I was shopping for some craft books when I came across this one which was on special. It intrigued me so I picked it up in spite of the fact that horror is not typically my preferred genre. It has been one of the print books on my to-read list for quite some time.
I have to admit that I've been reading this one for about a month off and on. I've finally finished it. The author says this book was inspired by H. G. Wells's classic novel The
Island of Dr. Moreau. I readily admit I've never read that one.
The science in this book is not accurate, but is probably similar to that from Wells's novel. If you ignore that and move on to the story itselt, it is interesting. A mad scientist playing God, horrific creatures, an unknown monster on the prowl, and a love triangle/quadrangle.
Juliet is a bit juvenile in her behavior which is eye-roll worthy at times, but hey - some people are. Who said heroines have to be admirable?
I did have to put it down a couple of times due to my own reactions to the tension Shepherd (no relation to me) built.
The ending was - better than I expected. When it ended I had hoped for a tiny epilogue, but have since found that there are two more books about Juliet following this one which I'm sure would satisfy my curiosity. Will I read them? If I had them in my collection I probably would, but I'm probably not going to buy them. Too many books, too little time.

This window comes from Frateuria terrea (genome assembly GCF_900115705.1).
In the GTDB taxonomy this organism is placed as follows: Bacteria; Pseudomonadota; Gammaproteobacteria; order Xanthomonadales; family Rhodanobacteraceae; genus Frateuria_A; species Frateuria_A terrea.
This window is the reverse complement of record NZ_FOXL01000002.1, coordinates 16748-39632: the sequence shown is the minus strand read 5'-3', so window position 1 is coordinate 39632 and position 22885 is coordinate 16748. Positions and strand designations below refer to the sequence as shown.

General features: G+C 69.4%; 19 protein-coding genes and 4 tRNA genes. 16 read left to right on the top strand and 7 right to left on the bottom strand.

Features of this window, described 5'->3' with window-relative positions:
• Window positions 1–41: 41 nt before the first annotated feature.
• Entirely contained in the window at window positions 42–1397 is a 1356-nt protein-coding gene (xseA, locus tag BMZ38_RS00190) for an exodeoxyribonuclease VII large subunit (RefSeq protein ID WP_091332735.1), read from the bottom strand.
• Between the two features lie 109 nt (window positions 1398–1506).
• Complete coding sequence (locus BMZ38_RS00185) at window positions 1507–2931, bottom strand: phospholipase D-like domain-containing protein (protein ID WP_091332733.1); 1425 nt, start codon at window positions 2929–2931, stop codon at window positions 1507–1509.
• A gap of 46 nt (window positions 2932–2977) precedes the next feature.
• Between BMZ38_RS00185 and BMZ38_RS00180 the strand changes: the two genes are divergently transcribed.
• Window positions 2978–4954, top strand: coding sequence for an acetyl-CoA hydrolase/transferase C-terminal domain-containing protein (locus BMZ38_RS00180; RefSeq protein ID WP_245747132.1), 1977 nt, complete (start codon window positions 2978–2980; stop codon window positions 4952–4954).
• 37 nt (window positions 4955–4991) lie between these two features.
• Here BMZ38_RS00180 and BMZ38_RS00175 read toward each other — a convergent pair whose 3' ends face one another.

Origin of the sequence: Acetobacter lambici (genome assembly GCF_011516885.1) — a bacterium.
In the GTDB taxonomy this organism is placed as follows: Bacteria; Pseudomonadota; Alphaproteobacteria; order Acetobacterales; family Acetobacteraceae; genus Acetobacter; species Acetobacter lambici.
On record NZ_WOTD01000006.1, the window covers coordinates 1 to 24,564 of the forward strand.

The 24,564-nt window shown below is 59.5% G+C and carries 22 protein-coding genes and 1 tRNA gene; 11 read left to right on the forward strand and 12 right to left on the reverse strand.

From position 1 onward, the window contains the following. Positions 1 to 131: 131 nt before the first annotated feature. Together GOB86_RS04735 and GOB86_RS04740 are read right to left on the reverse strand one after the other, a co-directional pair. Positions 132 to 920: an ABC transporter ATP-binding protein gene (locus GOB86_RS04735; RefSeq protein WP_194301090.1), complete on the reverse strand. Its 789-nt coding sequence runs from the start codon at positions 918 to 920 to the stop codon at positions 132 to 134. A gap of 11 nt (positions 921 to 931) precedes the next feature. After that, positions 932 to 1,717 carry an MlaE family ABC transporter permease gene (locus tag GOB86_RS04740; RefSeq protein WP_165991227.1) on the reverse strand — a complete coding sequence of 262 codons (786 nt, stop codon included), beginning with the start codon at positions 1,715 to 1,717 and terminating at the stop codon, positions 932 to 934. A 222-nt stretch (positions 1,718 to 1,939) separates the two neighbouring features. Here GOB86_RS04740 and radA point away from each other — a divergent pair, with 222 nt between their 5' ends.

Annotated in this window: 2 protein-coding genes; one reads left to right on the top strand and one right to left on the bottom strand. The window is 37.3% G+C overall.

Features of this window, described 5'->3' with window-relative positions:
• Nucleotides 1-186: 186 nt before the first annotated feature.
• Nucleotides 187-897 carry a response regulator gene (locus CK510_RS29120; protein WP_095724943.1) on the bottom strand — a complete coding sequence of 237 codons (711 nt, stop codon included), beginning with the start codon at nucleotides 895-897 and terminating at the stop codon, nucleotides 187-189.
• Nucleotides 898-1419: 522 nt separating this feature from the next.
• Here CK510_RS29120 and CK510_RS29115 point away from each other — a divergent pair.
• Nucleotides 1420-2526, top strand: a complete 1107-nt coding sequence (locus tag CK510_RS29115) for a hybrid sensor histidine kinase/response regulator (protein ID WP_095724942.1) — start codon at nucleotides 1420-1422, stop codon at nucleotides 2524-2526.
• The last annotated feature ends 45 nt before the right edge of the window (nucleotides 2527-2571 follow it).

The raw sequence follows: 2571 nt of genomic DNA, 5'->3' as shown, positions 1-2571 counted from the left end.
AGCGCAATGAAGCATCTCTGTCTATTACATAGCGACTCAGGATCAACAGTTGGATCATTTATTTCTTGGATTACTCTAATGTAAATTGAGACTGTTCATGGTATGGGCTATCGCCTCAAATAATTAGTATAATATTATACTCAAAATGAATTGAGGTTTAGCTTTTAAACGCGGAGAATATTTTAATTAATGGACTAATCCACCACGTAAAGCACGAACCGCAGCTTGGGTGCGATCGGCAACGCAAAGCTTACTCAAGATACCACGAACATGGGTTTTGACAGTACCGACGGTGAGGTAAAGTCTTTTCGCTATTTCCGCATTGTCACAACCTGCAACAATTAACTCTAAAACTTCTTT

Want to check it out for yourself? Click here to find it on Amazon.
Do you read horror? Why or why not? What's your favorite horror novel? Tell me in the comments.
Moreau has built a life for herself in London—working as a maid,
attending church on Sundays, and trying not to think about the scandal
that ruined her life. After all, no one ever proved the rumors about her
father's gruesome experiments. But when she learns he is alive and
continuing his work on a remote tropical island, she is determined to
find out if the accusations are true.
Accompanied by her father's
handsome young assistant, Montgomery, and an enigmatic castaway,
Edward—both of whom she is deeply drawn to—Juliet travels to the island,
only to discover the depths of her father's madness: He has
experimented on animals so that they resemble, speak, and behave as
humans. And worse, one of the creatures has turned violent and is
killing the island's inhabitants. Torn between horror and scientific
curiosity, Juliet knows she must end her father's dangerous experiments
and escape her jungle prison before it's too late. Yet as the island
falls into chaos, she discovers the extent of her father's genius—and
madness—in her own blood.
Inspired by H. G. Wells's classic The
Island of Dr. Moreau, The Madman's Daughter is a dark and breathless
Gothic thriller about the secrets we'll do anything to know and the
truths we'll go to any lengths to protect.
About the author: